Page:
Locating the studio there was probably the biggest error made in the early days which significantly hampered progress. 



    Its not just getting the money in, it is about what it needs to be spent on. There are massive overheads in SC, this is an issue for any new company not just MMOs.
    The reason that the Washington DC area is so expensive to live is that the US government is there.  It's not just that the politicians are there.  Many government agencies are also there.  People trying to sell some things to government agencies also need to be there.  Lobbyists need to be there--including people trying to lobby various regulatory agencies, not just the politicians.  And there's also a need for various goods and services that have to be done locally (e.g., restaurants) in order to provide them to all of the other people who have to be there.

    That means that you have a ton of people who have to be in the area, and too many people in too small of a space makes it an expensive area to live.  That makes it a dumb spot to put a business that doesn't somehow benefit from proximity to the US government.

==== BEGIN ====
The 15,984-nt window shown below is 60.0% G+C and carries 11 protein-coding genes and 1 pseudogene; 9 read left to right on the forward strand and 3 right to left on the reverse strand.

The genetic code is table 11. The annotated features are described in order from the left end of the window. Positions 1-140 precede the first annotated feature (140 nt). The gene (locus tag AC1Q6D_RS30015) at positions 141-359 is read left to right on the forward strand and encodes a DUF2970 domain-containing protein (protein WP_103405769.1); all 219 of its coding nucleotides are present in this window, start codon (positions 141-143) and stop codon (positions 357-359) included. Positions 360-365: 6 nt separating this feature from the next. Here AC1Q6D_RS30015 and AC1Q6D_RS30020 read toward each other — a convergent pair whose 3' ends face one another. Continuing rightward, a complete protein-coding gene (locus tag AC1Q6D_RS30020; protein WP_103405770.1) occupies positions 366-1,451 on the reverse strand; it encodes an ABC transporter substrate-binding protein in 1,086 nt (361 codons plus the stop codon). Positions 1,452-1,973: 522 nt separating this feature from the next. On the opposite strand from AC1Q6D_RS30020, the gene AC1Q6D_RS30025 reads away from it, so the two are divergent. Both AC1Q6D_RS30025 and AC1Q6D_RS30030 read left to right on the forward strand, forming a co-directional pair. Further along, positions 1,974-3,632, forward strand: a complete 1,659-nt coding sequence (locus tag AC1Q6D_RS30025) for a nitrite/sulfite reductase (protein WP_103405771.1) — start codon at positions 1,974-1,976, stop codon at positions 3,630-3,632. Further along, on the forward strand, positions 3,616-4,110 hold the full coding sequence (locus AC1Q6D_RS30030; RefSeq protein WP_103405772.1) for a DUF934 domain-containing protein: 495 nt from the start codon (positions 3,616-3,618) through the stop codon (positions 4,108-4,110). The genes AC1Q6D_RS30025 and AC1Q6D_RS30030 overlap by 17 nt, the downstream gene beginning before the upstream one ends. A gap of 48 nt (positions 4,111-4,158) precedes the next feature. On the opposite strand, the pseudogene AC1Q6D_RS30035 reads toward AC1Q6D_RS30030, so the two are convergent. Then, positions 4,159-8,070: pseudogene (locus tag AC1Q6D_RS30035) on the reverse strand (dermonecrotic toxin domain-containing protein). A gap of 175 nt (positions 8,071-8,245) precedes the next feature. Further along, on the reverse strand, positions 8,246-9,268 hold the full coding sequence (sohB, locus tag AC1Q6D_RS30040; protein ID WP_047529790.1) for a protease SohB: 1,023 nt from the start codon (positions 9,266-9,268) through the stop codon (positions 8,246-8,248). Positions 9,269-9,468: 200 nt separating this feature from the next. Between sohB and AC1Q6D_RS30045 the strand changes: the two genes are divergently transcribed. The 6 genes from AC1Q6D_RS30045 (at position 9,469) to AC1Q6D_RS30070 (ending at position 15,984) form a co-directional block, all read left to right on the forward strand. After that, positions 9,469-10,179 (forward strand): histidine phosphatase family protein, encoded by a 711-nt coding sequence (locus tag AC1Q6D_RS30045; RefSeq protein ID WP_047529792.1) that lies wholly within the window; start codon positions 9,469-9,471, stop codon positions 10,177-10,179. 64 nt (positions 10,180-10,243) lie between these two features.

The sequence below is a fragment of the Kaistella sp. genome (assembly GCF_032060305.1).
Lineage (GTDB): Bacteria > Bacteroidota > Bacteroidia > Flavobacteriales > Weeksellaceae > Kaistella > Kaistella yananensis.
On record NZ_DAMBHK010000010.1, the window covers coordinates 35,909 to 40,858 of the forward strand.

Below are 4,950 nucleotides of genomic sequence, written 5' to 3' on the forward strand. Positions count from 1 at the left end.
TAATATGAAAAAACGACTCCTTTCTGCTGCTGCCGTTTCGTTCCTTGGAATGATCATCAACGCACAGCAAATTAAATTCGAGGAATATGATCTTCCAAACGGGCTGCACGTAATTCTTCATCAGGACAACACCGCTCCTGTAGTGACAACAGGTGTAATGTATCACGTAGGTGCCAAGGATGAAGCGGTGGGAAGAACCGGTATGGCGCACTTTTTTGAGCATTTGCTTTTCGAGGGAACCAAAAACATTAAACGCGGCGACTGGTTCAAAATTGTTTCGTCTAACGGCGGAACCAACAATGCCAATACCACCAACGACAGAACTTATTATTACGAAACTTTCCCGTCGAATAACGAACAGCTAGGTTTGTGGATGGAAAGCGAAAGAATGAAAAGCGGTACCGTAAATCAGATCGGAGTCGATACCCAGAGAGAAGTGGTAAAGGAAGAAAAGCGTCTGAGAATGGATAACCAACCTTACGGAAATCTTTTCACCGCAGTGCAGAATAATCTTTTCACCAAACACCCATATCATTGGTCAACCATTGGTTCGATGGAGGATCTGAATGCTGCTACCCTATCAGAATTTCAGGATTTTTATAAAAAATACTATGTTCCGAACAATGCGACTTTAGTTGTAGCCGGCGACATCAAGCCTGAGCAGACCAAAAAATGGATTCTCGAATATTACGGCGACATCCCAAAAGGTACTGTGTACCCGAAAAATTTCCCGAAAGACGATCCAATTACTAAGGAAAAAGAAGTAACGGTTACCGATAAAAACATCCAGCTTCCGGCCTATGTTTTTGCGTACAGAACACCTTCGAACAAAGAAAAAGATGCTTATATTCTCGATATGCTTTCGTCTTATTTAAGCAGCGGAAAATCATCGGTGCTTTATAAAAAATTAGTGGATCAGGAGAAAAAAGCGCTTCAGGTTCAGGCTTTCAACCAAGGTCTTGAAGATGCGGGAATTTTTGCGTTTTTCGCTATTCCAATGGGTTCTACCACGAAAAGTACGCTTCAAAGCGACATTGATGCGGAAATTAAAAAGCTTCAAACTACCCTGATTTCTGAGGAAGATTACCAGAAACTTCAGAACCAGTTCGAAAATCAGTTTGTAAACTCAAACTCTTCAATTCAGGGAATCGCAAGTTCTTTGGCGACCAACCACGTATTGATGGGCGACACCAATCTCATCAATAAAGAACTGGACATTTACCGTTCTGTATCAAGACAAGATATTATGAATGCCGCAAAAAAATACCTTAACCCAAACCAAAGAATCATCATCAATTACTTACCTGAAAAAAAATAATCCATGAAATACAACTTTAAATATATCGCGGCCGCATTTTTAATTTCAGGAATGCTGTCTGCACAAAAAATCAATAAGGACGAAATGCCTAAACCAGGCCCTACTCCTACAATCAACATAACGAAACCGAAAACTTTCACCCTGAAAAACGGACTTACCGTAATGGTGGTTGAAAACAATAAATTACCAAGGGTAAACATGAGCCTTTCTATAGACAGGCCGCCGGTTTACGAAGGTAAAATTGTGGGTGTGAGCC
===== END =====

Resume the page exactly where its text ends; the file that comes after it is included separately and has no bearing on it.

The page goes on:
Honestly, I do not believe they planned a game as complex as what is now being developed.  I think they just planned to iterate on what they had for the Smackhammer stuff:



    That was something a small dev team could handle and the location probably wouldn't matter much.  Along the way I think they decided to really dive in and make this a full out game by building tech that could handle epic sieges.  That's when they ran into issues hiring and had to go start up a second office.

    I could be wrong, but that's what I have always felt. 
    I think they made a hard break between smackhammer and CU.

    They did the kickstarter to see if there was an appetite for a big rvr game with a whole wack of new and hard to code stuff, also to raise money. 

    This was a big decision, dont think it just snowballed from smackhammer.

    Curious why you think that.